I’ve decided that making stencils from contact paper is the only way to go for certain stenciling projects. It’s inexpensive, you can make super large stencils and you can cut whatever design you like using an X-acto knife. Best part is the stencil stays in place while painting! It works best for images without a lot of detail and for large thick text. If your doing very much text it does take a little time to cut out the letters but just put on a movie, music or book on tape while you work. It also works for etching glass as we did on our How to Etch Glass in 5 Minutes post. We’ve created a cat to work with to show the process. You can grab it as a free download below. It comes in a variety of sizes. We also have a post on how to Make Stencil Sponges. It’s super easy and inexpensive.
Making Stencils from Contact Paper Supplies
NOTE: You can use a brush as we did but you have to be extra careful to brush “into” the stencil and now outward, otherwise you can get paint under the edges. After using a brush we’ve decided a foam sponge would make it easier to not allow the paint to seep under the edge of the stencils.
- Contact Paper Tan Clear White
- X-acto Knife
- Cutting pad (Optional but very useful. I own this one)
- Paint of choice
- Item to stencil on
- Brush or Stencil Sponge
- Paper design for stencil (free cat below)
- Scotch tape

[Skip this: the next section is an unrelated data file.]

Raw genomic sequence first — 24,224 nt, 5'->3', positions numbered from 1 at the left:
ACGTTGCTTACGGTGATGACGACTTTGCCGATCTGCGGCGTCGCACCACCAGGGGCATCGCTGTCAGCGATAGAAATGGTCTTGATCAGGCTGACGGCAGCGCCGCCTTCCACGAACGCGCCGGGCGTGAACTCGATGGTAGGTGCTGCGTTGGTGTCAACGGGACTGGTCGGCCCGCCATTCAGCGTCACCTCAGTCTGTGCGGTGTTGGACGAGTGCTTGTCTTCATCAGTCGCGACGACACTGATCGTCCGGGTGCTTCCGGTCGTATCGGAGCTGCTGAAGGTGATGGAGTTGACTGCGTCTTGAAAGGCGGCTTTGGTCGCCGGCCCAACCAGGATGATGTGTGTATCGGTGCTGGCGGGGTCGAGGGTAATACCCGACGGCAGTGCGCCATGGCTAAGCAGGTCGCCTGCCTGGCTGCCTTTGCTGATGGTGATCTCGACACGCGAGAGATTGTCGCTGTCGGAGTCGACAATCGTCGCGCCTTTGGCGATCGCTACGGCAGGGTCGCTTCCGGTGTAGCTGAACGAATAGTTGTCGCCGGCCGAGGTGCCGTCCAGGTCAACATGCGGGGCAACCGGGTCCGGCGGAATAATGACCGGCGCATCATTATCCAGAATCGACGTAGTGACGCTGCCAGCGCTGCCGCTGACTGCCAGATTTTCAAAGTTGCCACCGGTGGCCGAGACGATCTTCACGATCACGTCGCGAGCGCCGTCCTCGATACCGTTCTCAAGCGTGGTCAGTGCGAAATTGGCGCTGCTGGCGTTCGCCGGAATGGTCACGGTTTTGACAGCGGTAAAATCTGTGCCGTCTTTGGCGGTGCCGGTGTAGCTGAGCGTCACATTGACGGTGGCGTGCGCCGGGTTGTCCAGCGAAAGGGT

Cat Stencil Patterns (pdf)
Things to Keep in Mind:
Simple items with few details work best. If you choose to do letters they must be THICK. Letters such as lower case o’s, e’s, a’s etc will have loose sections that make the hole inside the letter. Make sure to save those after you cut out your stencil as they have to be placed where they go inside the letter. Same thing for some images. You find any image you like that will work and trace it to a piece of paper. Then place it over your contact paper and cut it out. Also make sure you have a couple inch border around your stencil to protect your item from extra paint getting on it.
Gather your supplies. I used white contact paper because I happened to have some.
You can use any color however.
Using our pattern or one of your own, cut a piece of contact paper, giving plenty of room on the edge.
Cut some extra off around your paper pattern if desired.
Tape your piece of contact paper down on the corners. Make sure it’s on a surface that you can cut on. I use a cutting mat. A large piece of cardboard could also work.
Next, tape your pattern in several places to the contact paper.
Carefully begin cutting around your design with your knife making sure you go through all the layers.
After you have cut the design, remove the tape from the pattern.
Then remove the center of your pattern.
If you missed any spots like I did go ahead and cut them. If there are any uneven places you can also trim them with small scissors.
Depending on what type of contact paper you used and what design you used, save the inner piece. I’ll show you why later.
Gather what you will be stenciling on along with your paint and a brush or stencil sponge. We show you how to make cheap stencil sponges here.
Carefully pull the backing off your contact paper.
Place it on your item. I chose an art apron. I did some measuring to make sure it was centered. If it’s a larger stencil as mine was you might need some help handling it so it doesn’t stick to itself.
Press down firmly on the stencil, giving the most attention to the inner edges.
Whether using a brush or sponge do not put too much paint on it or it will seep under your stencil.
Brush inward. For a stencil sponge just dob it up and down.
I let my paint dry before removing the stencil as it was so large.
This is why I kept the center part. Many times it can be used on something else.